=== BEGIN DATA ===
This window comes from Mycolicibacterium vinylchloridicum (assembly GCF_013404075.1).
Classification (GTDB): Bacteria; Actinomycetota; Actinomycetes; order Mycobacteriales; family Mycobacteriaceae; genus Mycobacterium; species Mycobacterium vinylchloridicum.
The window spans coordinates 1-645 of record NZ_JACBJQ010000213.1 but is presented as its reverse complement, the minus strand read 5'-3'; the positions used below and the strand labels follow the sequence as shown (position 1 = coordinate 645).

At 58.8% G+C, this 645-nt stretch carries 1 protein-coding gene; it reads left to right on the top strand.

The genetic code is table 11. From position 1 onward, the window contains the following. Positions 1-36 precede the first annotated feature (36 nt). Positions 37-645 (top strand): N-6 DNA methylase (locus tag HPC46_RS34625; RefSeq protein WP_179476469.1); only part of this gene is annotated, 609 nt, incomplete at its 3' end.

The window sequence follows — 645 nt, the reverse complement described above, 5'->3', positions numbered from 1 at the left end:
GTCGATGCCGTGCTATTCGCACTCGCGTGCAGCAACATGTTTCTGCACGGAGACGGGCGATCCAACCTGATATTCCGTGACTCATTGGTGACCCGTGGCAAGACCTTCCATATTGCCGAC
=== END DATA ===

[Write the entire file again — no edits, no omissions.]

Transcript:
This window comes from Mycolicibacterium vinylchloridicum (assembly GCF_013404075.1).
Classification (GTDB): Bacteria; Actinomycetota; Actinomycetes; order Mycobacteriales; family Mycobacteriaceae; genus Mycobacterium; species Mycobacterium vinylchloridicum.
The window spans coordinates 1-645 of record NZ_JACBJQ010000213.1 but is presented as its reverse complement, the minus strand read 5'-3'; the positions used below and the strand labels follow the sequence as shown (position 1 = coordinate 645).

At 58.8% G+C, this 645-nt stretch carries 1 protein-coding gene; it reads left to right on the top strand.

The genetic code is table 11. From position 1 onward, the window contains the following. Positions 1-36 precede the first annotated feature (36 nt). Positions 37-645 (top strand): N-6 DNA methylase (locus tag HPC46_RS34625; RefSeq protein WP_179476469.1); only part of this gene is annotated, 609 nt, incomplete at its 3' end.

The window sequence follows — 645 nt, the reverse complement described above, 5'->3', positions numbered from 1 at the left end:
GTCGATGCCGTGCTATTCGCACTCGCGTGCAGCAACATGTTTCTGCACGGAGACGGGCGATCCAACCTGATATTCCGTGACTCATTGGTGACCCGTGGCAAGACCTTCCATATTGCCGAC